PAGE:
Aromatherapy: More than Good Smells
Aromatherapy, the therapeutic use of fragrant substances derived from aromatic plants, has been around for thousands of years. Today, you can find diffusers for these fragrant substances (essential oils) everywhere from department stores to drug stores. It seems, however, that the emphasis is on the aroma rather than the therapy.
Essential oils (EOs) are known for their impact on physical, mental, and spiritual well being. They have been used to treat pain, anxiety/depression, fatigue, insomnia, circulatory problems, respiratory issues, skin ailments, muscle aches, swollen joints, stress, concentration issues–to name a few. EOs are well known for their antiviral, antibacterial, antifungal, antiseptic, and immune stimulating properties. They can also provide calming, sedating, uplifting, and stimulating effects on the body.
Essential oils can be used topically or in a compress, infused in a bath, or inhaled. Relatively rarely, they can be taken internally. It is considered a non invasive and relatively safe therapy. Almost without exception, they are meant to be diluted by a carrier oil like sweet almond, coconut, or grapeseed. It can also be added to a unscented massage oil to enhance the bodywork as we do here at Sanctuary. When inhaled, the volatile molecules are sensed by nasal neurons which stimulate the brain’s limbic system dealing with metabolism, stress, and other mental activities. They are also taken into the bloodstream through the lungs.
It would seem that the uses for essential oil to support health and impact specific physical and mental/emotional states are almost endless. EOs are helping cancer patients deal with nausea associated with chemotherapy. They are enhancing wound healing, aiding in improving memory and concentration, encouraging relaxation, treating infection, boosting immune systems and the list goes on.
Because of the power of essential oils, it is important to understand how to use them safely. They are chemicals and can interact with physical issues and with medications. Those suffering from asthma, hay fever, epilepsy, high blood pressure, respiratory issues should be well aware of the effects of certain essential oils. Pregnant woman and children should also take special care around certain essential oils. Reputable suppliers and independent informed sources publish lists of essential oils, their uses, and precautions associated with them.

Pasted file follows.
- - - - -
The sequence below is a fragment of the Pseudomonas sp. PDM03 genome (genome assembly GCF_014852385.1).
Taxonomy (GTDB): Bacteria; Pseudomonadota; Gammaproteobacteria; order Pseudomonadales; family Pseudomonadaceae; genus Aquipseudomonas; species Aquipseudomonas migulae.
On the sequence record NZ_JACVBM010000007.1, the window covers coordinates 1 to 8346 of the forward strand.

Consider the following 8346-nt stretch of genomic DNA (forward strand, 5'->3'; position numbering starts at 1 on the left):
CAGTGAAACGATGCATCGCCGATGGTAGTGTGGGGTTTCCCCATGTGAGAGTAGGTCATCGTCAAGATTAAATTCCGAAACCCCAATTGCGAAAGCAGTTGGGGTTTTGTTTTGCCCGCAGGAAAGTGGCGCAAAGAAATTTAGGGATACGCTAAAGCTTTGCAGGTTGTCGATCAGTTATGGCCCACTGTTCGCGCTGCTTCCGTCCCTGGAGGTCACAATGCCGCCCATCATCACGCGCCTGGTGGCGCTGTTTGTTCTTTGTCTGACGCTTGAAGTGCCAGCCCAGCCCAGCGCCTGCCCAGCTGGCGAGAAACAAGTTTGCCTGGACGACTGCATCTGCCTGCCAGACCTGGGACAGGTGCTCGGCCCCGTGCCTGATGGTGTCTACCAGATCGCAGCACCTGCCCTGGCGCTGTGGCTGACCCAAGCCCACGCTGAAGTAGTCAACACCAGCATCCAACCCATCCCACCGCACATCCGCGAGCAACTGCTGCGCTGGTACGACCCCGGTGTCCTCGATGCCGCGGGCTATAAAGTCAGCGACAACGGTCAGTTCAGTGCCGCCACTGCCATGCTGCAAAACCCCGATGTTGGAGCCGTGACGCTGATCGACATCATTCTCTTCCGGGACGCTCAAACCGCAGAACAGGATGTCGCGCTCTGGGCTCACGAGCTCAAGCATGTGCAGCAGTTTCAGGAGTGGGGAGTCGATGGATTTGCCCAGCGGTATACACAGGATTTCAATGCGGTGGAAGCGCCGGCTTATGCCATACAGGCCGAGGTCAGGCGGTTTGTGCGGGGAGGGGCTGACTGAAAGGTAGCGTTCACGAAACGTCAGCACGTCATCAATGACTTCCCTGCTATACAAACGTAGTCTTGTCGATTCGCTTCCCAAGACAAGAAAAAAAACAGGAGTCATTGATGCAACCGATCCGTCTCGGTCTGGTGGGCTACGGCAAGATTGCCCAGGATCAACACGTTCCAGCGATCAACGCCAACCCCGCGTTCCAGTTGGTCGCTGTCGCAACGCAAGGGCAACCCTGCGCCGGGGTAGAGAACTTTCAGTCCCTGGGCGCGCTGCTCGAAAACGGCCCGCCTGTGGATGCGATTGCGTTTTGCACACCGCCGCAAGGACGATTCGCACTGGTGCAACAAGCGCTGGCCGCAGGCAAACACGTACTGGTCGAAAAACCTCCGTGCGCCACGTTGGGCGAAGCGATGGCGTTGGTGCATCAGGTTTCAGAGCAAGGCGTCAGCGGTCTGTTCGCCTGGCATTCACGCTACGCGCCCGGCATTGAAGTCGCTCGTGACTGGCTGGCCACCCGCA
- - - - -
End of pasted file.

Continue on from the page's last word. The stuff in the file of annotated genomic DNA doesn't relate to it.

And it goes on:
The FDA does not monitor essential oils therefore all essential oils are not created equal. Because there is no regulation, “therapeutic grade” on the label of a bottle of EO means nothing. It is important to buy your oils from reputable companies specifically those who control their suppliers, the processing of the oils, and the final product.
Labels should include the scientific name for the oil so you know exactly what you have. Orange oil can be sweet orange or bitter orange (which produces neroli and petitgrain oils)–all completely different therapeutically. Roman chamomile and German chamomile are not even the same species of plants. Cinnamon oil can come from either the leaf or the bark. The only ingredient on the label should be 100% pure essential oil. An exception would be an essential oil dilute like Rose which is regularly sold already diluted by a carrier oil like jojoba. Pure essential rose oil is very expensive and the dilute form makes it more cost affordable.
Essential Oil blends are popular but should also list all the EOs in it on the label. Some companies consider their blends proprietary so they don’t do this. Avoid it if you don’t know what’s in it.
Aromatherapy, itself, is not yet regulated or licensed but there is plenty of good educational sources and courses available. Perusing the websites of reputable EO suppliers can yield a wealth of good information on uses for EOs, how to use them, and safety precautions. There are many good companies out there. A short and not exhaustive list of recommended suppliers includes Rocky Mountain Oils, Mountain Rose, Aromatherapeutix, and Plant Therapy.
If you are ready to enter the healing world of Aromatherapy, diffusing is considered one of the safest ways to receive the benefit of EOs. Always diffuse for a specific purpose and keep an eye on the time. Studies have shown that after 30 or 45 minutes of diffusing, the therapeutic effects of the EOs decline to the point where there is virtually no therapeutic effect at all. Some diffusers come with interval timers that will turn the machine on and off automatically. Follow the manufacturer’s instructions on use and cleaning and the EO supplier’s safety precautions.
Here are 2 diffuser recipes that are considered “family friendly”: Mood Lifter: 4 drops of tangerine + 4 drops of lemon
Restful Sleep: 4 drops of roman chamomile + 4 drops of lavender + 2 drops of rose
Essential oils can be an accessible and enjoyable addition to your self care practices. Knowledge of the uses and care in using EOs can enhance your health care goals. So look beyond those essential oils as air fresheners and integrate them into your quality of life goals.